It's made recent headlines that the US Senate has unanimously approved the Music Modernization Act of 2018 (S.2334) which could be the biggest reform for music licensing in 20 years. The bill is now on it's way to the House, then to the desk of President Trump. With all of the content detection and copyright chaos in this post-internet music industry, a major update to the music licensing process is desperately needed; and While many of the art-related bills favor big companies and are typically terrifying for creators, this one is actually a good move into the right direction.
So what is it exactly?
This bill pretty much updates section 115 of the U.S. Copyright Act, blending 3 key pieces of legislation:
The Music Modernization Act,
which removes many of the kinks from the music licensing process to make it easier for rights holders to get paid when their music is streamed online. It would work by creating a new governing agency which would issue blanket mechanical licenses to digital services, collect, and distribute royalties to rights holders. This would prevent rights holders like major labels from entering into agreements with digital services. Currently, digital music services like Spotify and Apple Music are responsible for identifying the rights holders to each individual song in their catalogs - a job that would switch to the new entity created by this bill. Digital services will have to handle the costs for this new entity as well. Mechanical royalties would be paid to songwriters whenever a physical or digital copy of their song is made, and it would be based on what a buyer and seller negotiate in an open market vs the current standard rates. The rate court system would be overhauled. Currently ASCAP (American SOciety of Composers, Authors, and Publishers) and BMI (Broadcast Music Inc.) are assigned a single judge who handles all of their rate court cases. Going forward, the bill proposes that a district judge in New York's Southern District would be randomly assigned to each case. The bill would repeal Section 114(i) of the U.S Copyright Act which prevents rate courts from considering sound recording royalty rates when setting performance royalty rates. The biggest change would be this new agency which could possibly solve the biggest issue for songwriters: getting paid accurately and on time. Part of the bill states that the agency would create a public database containing song ownership information to help songwriters identify which songs haven't been properly attributed to them.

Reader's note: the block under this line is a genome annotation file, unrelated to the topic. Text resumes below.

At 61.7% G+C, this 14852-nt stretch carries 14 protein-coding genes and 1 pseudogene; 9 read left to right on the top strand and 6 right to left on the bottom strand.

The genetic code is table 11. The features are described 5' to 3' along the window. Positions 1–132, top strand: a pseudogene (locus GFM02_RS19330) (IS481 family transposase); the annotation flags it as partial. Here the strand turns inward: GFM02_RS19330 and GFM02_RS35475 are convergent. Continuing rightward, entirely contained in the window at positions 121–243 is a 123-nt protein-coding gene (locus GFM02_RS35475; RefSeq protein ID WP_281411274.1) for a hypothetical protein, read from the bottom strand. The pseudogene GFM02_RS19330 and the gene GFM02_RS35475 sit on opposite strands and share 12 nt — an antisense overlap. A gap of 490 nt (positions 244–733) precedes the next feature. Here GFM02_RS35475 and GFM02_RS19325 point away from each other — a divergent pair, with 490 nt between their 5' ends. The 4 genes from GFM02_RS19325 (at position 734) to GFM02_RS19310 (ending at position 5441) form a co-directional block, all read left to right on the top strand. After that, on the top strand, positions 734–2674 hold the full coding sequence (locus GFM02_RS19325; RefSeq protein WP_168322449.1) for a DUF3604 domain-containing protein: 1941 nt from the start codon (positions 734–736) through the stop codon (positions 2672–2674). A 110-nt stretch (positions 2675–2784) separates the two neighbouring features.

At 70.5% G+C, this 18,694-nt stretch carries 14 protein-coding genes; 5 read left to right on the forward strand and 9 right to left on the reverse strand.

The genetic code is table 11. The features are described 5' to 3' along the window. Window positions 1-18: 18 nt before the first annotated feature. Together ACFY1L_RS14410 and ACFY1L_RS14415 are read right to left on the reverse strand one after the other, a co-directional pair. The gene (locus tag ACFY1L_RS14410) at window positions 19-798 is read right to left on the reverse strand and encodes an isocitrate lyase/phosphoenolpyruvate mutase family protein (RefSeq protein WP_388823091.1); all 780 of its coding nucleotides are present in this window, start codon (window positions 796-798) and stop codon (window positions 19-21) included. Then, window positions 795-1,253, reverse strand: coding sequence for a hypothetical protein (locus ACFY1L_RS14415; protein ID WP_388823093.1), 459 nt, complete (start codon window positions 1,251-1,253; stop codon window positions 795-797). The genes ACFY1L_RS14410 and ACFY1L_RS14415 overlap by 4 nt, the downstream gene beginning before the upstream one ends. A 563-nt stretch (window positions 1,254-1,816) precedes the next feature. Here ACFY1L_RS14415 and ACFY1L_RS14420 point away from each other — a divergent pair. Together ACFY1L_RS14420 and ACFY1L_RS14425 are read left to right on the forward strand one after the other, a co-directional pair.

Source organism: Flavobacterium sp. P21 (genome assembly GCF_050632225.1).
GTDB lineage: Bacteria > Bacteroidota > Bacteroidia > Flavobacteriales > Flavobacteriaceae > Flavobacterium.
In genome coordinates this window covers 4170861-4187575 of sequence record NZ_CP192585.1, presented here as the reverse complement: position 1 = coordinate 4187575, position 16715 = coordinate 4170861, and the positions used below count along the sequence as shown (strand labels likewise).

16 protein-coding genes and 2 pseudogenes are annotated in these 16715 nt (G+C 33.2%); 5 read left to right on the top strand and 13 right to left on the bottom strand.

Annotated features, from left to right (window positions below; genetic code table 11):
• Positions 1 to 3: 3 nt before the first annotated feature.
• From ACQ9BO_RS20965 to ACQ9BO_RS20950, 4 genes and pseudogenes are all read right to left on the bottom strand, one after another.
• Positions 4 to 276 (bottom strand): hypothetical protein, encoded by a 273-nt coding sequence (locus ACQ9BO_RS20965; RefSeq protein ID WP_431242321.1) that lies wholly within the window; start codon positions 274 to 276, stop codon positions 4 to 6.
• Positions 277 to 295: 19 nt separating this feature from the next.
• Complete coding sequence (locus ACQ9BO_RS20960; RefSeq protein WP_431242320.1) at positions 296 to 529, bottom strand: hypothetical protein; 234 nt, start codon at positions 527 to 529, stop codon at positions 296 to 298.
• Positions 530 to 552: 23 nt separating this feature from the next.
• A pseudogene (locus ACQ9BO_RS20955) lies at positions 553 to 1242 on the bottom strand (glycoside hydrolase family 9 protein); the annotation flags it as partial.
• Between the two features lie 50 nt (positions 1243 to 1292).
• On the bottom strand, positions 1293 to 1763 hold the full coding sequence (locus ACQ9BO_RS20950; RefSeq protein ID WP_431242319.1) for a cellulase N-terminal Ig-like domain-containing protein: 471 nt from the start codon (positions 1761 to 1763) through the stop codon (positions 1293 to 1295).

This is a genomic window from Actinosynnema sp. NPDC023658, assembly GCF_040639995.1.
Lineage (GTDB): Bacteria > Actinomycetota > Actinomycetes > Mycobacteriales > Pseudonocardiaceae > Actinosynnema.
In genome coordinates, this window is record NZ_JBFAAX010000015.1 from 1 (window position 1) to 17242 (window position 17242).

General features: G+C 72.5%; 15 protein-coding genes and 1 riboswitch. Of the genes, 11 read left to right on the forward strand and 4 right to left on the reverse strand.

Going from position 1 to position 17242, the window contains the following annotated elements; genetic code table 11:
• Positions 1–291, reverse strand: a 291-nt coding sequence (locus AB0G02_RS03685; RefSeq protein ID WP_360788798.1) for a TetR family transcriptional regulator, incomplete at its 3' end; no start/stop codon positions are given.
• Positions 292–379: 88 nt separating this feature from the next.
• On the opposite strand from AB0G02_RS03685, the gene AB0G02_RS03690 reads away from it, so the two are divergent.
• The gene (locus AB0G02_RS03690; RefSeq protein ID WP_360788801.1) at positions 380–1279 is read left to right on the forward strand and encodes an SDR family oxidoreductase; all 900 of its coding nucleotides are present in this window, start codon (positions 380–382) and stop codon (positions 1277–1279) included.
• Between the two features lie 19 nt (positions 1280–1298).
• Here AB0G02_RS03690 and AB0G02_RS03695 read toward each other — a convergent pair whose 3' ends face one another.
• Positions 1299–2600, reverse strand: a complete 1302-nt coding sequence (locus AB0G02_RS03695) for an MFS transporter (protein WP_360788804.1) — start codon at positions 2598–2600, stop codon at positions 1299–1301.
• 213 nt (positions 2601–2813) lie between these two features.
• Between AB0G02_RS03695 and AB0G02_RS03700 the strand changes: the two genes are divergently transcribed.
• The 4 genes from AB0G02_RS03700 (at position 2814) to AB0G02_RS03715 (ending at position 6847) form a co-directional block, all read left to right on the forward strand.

The CLASSICS Act (Compensating Legacy Artists for their Songs, Service, & Important Contributions to Society Act) for recordings dating before 1972.
The AMP Act (Allocation for Music Producers Act), which improves royalty payouts for engineers and producers from SoundExchange when their recordings are used on satellite and online radio. This is the first time producers have ever been recognized in copyright law and isn't really controversial because it doesn't create a new right as producers and engineers will continue to collect royalties they were previously due. But it will establish a legal procedure for them to collect their funds directly from SoundExchange instead of the artist or label. Artists can already pay their producers and engineers royalties directly by accepting "Letters of Direction," but the AMP act would formalize this process.
Although the Music Modernization Act was majorly supported my artists, songwriters, and practically every corner of the music industry, it me a bit of opposition this summer. Sirius XM and Music Choice are cashing out on lobbying firms in an attempt to fight this act as they aren't happy with the CLASSICS Act portion of this bill. XM's CEO, Jim Meyer, criticized the bill for expanding the royalty requirements for satellite radio without also expanding the requirements for terrestrial radio. (The CLASSICS act will not change anything to require traditional radio stations to pay for the broadcast of any recordings in the U.S. post- or pew-1972.)
If all goes well this could be a major improvement to the music industry's royalty distribution system, making it less of a headache to receive credit and payment. We'll be keeping an eye on the progress of this bill and bringing you updates.
Reality Tell Your Vision is a project by Leo Ayrault, a Journalist from Detroit MI.
Check out this exerpt from his story found on his website.
"My name is Leo Ayrault and I am a Japanese-American college student at Wayne State University. I am studying my passion in Broadcast & Journalism, and am currently interning for the Detroit Lions.